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Trump attorneys go to court to attempt to block oversight of the president’s finances. Also, on the Tuesday rundown: the New York plastic bag ban becomes law. Plus, a new poll finds Coloradans support protecting wildlife corridors.

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Higher-Ed Advocates Push for Secure SUNY/CUNY Funding

State funding for SUNY and CUNY still is below 2008 levels. (Zotdragon/Wikimedia Commons)
State funding for SUNY and CUNY still is below 2008 levels. (Zotdragon/Wikimedia Commons)
June 9, 2016

NEW YORK – Legislators and higher education advocates called on the state Legislature on Wednesday to pass a bill supporting the State University and City University systems.

The new state budget eliminated the Maintenance of Effort, or MOE, provision requiring the state to maintain its level of support for mandated costs in the university systems.

Those costs include such basic as heat and electricity for university buildings.

Fred Kowal, president of United University Professions, says passing the MOE bill would help insulate the universities from further cuts to their budgets.

"We still don't have the funding where it was for SUNY and CUNY in 2008,” he points out. “There were draconian cuts during those couple of years and we have not recovered."

Without Maintenance of Effort legislation, future state budgets could impose serious cuts on university funding.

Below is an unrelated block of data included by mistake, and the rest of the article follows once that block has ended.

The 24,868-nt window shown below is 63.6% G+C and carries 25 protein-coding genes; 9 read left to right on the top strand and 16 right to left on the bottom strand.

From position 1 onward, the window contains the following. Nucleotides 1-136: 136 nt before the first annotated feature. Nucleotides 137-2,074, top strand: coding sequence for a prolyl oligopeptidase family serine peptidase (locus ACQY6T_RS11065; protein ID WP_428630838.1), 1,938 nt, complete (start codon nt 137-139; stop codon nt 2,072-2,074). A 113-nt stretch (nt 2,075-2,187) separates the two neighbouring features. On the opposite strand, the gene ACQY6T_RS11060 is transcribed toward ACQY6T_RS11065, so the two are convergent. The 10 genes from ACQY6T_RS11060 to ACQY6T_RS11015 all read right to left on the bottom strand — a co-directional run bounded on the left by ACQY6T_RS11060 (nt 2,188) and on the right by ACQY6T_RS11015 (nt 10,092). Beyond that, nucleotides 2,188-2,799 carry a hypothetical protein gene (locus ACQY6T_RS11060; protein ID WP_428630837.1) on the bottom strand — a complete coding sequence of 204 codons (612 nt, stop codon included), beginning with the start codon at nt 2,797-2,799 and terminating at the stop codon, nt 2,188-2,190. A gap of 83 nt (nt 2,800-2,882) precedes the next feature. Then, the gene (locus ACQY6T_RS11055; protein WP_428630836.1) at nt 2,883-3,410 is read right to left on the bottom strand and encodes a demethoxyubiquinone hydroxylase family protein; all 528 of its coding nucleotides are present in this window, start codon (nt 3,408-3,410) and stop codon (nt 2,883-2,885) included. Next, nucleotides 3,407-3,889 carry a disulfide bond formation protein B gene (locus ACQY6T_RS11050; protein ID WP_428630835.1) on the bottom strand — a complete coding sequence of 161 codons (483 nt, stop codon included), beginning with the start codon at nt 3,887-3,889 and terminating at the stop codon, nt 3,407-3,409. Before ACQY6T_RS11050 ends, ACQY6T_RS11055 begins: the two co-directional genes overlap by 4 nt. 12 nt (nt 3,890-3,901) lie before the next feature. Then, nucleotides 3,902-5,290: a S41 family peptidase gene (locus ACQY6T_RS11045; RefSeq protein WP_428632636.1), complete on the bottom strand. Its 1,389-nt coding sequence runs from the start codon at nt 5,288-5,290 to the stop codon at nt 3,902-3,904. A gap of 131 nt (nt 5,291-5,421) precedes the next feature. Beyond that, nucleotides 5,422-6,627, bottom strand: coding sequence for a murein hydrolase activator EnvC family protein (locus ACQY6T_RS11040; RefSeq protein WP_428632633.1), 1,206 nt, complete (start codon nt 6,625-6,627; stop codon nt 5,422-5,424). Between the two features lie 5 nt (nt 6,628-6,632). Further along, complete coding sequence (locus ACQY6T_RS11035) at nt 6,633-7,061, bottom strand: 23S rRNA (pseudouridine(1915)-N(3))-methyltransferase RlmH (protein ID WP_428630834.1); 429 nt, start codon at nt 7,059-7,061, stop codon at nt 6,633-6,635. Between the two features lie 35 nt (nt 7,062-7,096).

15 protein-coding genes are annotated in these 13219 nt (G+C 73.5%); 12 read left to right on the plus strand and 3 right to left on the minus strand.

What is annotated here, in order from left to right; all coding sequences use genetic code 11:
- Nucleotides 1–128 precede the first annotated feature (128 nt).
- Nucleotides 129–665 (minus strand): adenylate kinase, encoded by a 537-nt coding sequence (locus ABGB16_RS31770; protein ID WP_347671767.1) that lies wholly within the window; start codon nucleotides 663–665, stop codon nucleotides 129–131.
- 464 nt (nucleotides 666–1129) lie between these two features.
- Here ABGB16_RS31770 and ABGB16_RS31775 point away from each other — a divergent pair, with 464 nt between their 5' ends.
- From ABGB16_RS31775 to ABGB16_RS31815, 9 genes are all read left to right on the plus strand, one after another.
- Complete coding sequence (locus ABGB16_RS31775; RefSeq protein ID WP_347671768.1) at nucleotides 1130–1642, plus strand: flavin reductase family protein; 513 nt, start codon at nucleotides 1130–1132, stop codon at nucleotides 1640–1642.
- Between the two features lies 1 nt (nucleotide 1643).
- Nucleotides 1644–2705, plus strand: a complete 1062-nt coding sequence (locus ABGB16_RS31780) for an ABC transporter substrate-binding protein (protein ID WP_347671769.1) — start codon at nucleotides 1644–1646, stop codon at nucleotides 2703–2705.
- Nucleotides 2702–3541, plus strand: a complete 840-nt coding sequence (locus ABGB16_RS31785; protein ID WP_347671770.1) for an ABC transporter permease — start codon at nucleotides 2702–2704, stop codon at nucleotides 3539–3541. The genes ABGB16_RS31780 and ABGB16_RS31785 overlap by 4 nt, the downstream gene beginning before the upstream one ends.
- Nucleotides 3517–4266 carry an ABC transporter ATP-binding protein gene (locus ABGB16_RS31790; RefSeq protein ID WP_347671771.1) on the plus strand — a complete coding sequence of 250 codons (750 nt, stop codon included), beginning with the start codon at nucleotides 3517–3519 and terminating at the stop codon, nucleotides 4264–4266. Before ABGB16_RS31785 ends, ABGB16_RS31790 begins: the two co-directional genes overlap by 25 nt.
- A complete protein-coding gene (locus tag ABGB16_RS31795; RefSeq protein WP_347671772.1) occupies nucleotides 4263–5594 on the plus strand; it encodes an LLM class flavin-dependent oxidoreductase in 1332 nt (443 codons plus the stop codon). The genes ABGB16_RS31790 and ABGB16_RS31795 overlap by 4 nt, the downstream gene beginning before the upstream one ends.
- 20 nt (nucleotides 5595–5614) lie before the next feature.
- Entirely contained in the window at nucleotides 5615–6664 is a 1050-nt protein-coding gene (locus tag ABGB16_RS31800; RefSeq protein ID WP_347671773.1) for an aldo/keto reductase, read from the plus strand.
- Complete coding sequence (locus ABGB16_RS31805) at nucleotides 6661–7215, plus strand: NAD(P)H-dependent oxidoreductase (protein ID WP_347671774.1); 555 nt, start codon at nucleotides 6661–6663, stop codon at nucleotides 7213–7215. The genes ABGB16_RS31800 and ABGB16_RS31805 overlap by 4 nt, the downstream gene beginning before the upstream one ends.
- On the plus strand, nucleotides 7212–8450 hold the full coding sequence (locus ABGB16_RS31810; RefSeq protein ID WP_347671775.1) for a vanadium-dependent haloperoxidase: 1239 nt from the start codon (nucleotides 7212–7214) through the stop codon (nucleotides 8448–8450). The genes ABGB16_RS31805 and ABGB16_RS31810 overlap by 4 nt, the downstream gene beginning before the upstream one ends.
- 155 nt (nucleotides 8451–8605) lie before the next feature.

According to Kowal, last year the MOE legislation passed with almost unanimous support in both the Assembly and the state Senate, and this year, bipartisan support is just as strong.

"The bills have cleared the higher-ed committees in both houses,” he stresses. “They are now in both finance committees, and we're optimistic that in the few remaining days of the legislature session both will pass."

The legislative session ends on June 16.

Kowal notes that New York state is in a much better financial position than it was during the Great Recession, when past cuts to the university systems were made. Now, he says, it's time to move on.

"Working well with the Legislature and hopefully with the governor, we'll get to a point where we'll start seeing significant, necessary investment in public higher education in New York," he states.

Andrea Sears, Public News Service - NY